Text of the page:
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Chamber of Commerce Holds Annual Fall Fair

A fun-filled day at Kennedy Park despite cold temperatures

October’s surprise snow and unseasonably cold air did not dampen the spirits of visitors and vendors at Hicksville’s second annual Fall Fair hosted by the Chamber of Commerce last Sunday at Kennedy Park.

The day began with temperatures in the 40s and patches of snow on the grass and a brisk wind blew throughout the event, but enthusiasm was warm among those who came to sample everything from The Farmer’s Market to amusements for the kids to local music and everything in between.

“This is the last week for tomatoes,” said Rob Carucci of Carucci Greenhouses and Farms on Route 48 in Mattituck as he helped patrons select cauliflower; both white and purple; eggplant, leeks and other items. Noticeably absent, however, were pumpkins.

“It was a bad year for them,” he said, pointing to the weather, especially Irene. His dog, Bubba, a 4 and a half-month-old black and white mixed-breed rescue from Georgia, watched from the warmth of Carucci’s blue van parked next to his display.

“He’s here every week,” Carucci said, adding, “Everyone loves him.” 

Carucci frequents other Long Island farmer’s markets and he said “every town is different.” As for Hicksville, he said, “Cauliflower and corn are the most popular this year.”

Making its debut at the Farmer’s Market this year was Gentle Blue Roasters Coffee. Joe Baquet, who operates the business with his son, Brian, said they opened a store about a year ago on Stewart Avenue in Hicksville and plan on opening a café in Long Beach in the near future.

Young’s Farm in Old Brookville and Stanpat Farms in Manorville and East Moriches were among the other farms offering large cauliflower, gourds and broccoli.

Folk singer Tom Ryan serenaded the stream of people sampling the best of Long Island’s homegrown produce. Nassau Auxiliary Police Sergeant Pat White said he’s watched the market grow. A Hicksville resident, White said he’s been at the farmer’s market “from the beginning” and meets the same people “week after week”. He said he and his fellow officers from Auxiliary Unit 312 are happy to lend their volunteer hand.

The Farmer’s Market will close for the season on Nov. 20. Manager Joe Naham said he looks forward to next year with plans to expand.

The Yankees may have missed baseball’s “Fall Classic,” but they were well represented by Pictures Plus. Vendor Iris Scher, whose picture frame business is located in Rockville Centre, offered many framed photos of Yankee greats, including Derek Jeter on that unforgettable day in July when he went five-for-five and notched his 3000th hit.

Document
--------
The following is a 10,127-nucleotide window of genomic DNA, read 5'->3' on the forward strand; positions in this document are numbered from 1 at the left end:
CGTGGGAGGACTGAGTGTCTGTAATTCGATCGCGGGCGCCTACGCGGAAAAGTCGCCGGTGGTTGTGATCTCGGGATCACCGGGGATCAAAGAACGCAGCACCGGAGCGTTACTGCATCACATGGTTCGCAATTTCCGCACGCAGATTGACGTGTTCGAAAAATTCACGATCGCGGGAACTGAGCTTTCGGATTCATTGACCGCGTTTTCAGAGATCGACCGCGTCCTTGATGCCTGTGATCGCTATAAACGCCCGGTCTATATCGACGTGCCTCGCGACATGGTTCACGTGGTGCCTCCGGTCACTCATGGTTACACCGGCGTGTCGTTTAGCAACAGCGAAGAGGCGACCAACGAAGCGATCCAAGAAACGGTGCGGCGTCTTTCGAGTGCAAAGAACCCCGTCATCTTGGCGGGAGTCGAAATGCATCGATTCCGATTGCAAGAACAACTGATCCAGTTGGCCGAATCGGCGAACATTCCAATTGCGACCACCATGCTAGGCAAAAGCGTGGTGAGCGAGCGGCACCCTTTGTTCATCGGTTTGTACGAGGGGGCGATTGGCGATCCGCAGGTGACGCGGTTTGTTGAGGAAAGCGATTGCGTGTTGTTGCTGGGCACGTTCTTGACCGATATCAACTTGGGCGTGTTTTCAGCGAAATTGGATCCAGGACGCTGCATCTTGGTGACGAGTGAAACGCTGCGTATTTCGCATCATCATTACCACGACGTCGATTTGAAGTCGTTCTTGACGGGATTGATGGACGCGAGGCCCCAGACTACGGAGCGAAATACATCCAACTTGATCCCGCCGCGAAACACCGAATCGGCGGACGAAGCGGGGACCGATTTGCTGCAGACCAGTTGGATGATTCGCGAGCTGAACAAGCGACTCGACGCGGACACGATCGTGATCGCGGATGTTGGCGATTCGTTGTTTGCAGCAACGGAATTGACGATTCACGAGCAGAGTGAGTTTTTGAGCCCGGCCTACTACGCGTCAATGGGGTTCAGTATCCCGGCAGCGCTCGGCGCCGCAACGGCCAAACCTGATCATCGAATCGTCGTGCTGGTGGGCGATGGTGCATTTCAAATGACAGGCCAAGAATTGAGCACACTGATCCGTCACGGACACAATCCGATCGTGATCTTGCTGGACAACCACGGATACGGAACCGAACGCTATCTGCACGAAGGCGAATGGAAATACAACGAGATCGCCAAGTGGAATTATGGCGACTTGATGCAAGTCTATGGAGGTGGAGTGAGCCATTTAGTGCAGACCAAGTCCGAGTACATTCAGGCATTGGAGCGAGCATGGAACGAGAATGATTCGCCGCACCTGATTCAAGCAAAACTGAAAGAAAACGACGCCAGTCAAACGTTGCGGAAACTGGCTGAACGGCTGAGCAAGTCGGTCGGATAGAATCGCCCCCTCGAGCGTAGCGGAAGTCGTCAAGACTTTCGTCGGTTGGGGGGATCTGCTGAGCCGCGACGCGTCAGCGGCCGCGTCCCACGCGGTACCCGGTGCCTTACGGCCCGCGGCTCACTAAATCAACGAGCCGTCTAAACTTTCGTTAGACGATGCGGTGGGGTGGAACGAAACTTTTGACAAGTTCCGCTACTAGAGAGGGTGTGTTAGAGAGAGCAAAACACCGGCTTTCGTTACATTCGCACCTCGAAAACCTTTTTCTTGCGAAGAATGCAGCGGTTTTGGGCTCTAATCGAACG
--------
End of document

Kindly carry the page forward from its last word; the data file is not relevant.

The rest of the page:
The aroma of sausage warmed the air, as did the fragrance of fresh pretzels of all shapes and sizes. Cold weather gear, including scarves, gloves and boots, was offered for sale next to a booth whose row after row of earrings sparkled in the sunshine.

Walk past another scarf vendor, a handbag vendor and an eyeglass vendor and one stumbles upon a van from Health Plus. Devin Salgado said his company is designed to “help low income families with no health insurance.” He said events such as this help bring his service to the community.

Sharing this thought was Dr. Michael Berlin, of The Family Wellness Center in Plainview, who said fairs introduce their work to communities and permit them to educate people about ways to address stress-related problems. He defined his practice’s stress reduction techniques as “a gentle form of healing” and said he treats people of all ages and walks of life.

888LetsDance provided a festive atmosphere for the festival. Kids of all ages gathered at the amusement site complete with carnival music. A 30-foot inflatable slide labeled “Mt. Rushmore,” a bouncing castle and a mechanical bull ride that vendor Shane Piegari said “everybody loves,” were popular attractions. Children who attended the fair wearing their Halloween costume received treats and prizes.

Rounding out the day’s activities was an eagerly anticipated event – the bakeoff – sponsored by Brenda Dickerman, The Feathered Cook. Three categories, cupcake/cake, cookie and pie were judged by Chamber members, including President Lionel Chitty, Richard Muller and Charles Montana. First, second and third prizewinners received $100, $50 and $25, respectively.

The first place winners were Nicole Dane in the cupcake/cake category for her Reese’s Peanut Butter chocolate cupcakes, Kristi Muller in the cookie category for her thin mints and Deb Mazza in the pie category for her pumpkin pie.

The day closed with raves for the band, MOTP (aka Members of the Press) composed of four young Hicksville residents, one aged 12, the other three 14, who also delighted the crowd at the summer street fair. Clean-up work had begun but it stopped in its tracks to enjoy the talents of these young gentlemen.

Chamber President Lionel Chitty said events such as these are designed to bring “business and the community together.” Plans are already underway for next year’s summer and fall fairs. To learn more please visit the Chamber’s website at